Discussions about club design rarely address the impact of building codes. This is understandable: code compliance is not, in and of itself, a competitive differentiator. All buildings must comply with codes, and all architects are obligated by their state-regulated license to protect the public health and welfare by knowing and complying with applicable building codes. And there are many.
The design and construction of buildings is one of the most heavily regulated industries in the United States. Curiously, until just a few years ago, no building code acknowledged exercise and fitness as specific uses of a building. Even today, the International Building Code (IBC) references nightclub but not athletic club, bowling center but not fitness center, casino floor but not fitness floor, billiard parlor but not group cycle studio, and tennis court but not racquetball court.
For many years, the application of building codes to athletic clubs was largely a guessing game. Now, at long last, the latest edition of the IBC includes exercise room as an occupancy type. However, club designers will, no doubt, still find themselves contesting official code interpretations and needing to explain to code officials how buildings with exercise rooms are really used.
Code compliance influences many aspects of the club environment, but there’s a big difference between by-the-book compliance and creative compliance.
Basic planning: Compliance is simple if your floor plan is defined by doors, rooms and corridors, but this type of design generally does not offer an uplifting member experience. In a modern, open, fitness environment, the best way to avoid a code-regulated rat maze is to build no unnecessary walls, install no unnecessary doors and, above all, stay away from anything that looks like a corridor.
Stairways: Codes specify the required number and width of fire exit stairs in multi-level clubs, as well as their construction and finish. They must be enclosed by solid fire-rated walls and doors. Although these stairs provide a usable physical connection between levels, they’re not suitable as a primary means of member flow. This is best accomplished by a nicely finished, generously dimensioned and centrally located stair that is free of doors and walls. This type of stair cannot be counted as a required exit stair, but it pays for itself as an enriching upgrade to the member experience.
Doors: Code-compliant doors and hardware can hasten emergency exiting, slow the spread of fire and assist in the containment of smoke. In a burning building, closed fire-rated doors are a good thing. In a busy athletic club, these doors can present a risk of injury when located in a two-way, high-traffic path, such as a locker room entry. In this example, alternative code compliance can be accomplished by installing electro-magnetic hold-opens linked to the fire alarm system or, better yet, making a successful case to the building code official that locker room doors are not required.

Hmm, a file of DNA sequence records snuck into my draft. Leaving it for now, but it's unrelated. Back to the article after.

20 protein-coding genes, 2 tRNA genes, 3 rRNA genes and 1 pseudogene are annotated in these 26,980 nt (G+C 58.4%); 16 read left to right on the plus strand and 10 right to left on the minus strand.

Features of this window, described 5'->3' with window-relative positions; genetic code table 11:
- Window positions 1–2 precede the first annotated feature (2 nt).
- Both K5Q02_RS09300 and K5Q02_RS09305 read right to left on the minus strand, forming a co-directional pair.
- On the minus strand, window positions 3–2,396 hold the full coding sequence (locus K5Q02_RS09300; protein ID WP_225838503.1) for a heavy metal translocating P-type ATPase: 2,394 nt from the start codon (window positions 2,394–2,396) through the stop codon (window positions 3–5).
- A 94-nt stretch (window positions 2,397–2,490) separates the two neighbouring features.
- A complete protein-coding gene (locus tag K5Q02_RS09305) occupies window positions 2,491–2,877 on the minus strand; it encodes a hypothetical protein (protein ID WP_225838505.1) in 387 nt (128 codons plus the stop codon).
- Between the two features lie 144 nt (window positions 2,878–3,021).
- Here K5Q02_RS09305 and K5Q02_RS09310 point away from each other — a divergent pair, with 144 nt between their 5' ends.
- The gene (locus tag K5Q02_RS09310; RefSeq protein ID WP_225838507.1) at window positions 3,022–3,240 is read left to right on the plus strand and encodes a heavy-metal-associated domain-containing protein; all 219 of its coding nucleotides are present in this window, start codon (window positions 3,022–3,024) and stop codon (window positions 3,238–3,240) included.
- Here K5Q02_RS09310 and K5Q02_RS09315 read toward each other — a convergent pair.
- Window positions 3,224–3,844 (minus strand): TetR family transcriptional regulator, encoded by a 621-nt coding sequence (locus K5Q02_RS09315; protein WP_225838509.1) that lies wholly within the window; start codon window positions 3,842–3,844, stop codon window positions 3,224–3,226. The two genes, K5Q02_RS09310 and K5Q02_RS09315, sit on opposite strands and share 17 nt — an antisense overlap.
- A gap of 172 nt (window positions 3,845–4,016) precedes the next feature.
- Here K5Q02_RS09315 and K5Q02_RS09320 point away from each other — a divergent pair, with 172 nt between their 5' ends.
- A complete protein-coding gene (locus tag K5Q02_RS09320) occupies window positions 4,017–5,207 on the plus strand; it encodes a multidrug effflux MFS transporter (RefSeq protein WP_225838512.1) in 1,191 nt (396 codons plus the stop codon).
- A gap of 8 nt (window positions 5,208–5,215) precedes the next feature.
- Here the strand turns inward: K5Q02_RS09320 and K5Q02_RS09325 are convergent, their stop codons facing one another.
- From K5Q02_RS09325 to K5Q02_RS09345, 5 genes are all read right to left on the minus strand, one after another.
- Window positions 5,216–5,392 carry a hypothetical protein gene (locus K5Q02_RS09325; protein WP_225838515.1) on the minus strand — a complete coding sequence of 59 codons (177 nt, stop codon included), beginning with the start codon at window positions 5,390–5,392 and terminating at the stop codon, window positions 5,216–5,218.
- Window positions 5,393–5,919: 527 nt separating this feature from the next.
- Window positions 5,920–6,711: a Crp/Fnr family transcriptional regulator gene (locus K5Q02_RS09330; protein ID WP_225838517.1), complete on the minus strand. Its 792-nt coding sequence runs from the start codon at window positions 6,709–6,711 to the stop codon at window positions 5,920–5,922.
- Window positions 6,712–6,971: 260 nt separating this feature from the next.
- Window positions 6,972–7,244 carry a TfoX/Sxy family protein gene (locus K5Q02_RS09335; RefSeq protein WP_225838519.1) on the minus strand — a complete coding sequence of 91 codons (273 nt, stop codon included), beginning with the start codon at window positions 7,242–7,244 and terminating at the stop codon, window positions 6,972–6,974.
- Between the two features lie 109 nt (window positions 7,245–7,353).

Occupant load: Because the authors of building codes are so uninformed about how fitness club spaces are used, codes often require occupant densities at unrealistically high levels. For example, codes may require group exercise studios at 7 or 15 square feet per occupant. If unchallenged, these factors can result in astronomical occupant counts which, in turn, translate to unneeded exit quantity, exit width, plumbing fixture counts, HVAC capacities, etc. Most code officials will consider reasonable arguments related to occupant count and adjust requirements accordingly.
Disabled access: Regulations regarding disabled access go beyond building codes. They’re the law of the land, and failure to comply could be considered a federal civil rights violation. Compliance by fitness facilities is somewhat complicated by the unusual accessibility challenges presented by pools, steam rooms, saunas, fitness equipment, etc. You can find the latest federal standards at http://www.ada.gov/.
When it comes to creative compliance, the undisputed champion is Disney World. If their imaginative engineers can maintain code compliance as they safely usher thousands of guests per day through simulated earthquakes, falling elevators and burning buildings, practiced designers of fitness centers should be able to optimize the member experience with creative code compliance.
Hervey Lavoie is president of Ohlson Lavoie Collaborative, an architecture, aquatic design and interior design firm. With 35 years of design experience, he has completed club design assignments in 42 states and six countries.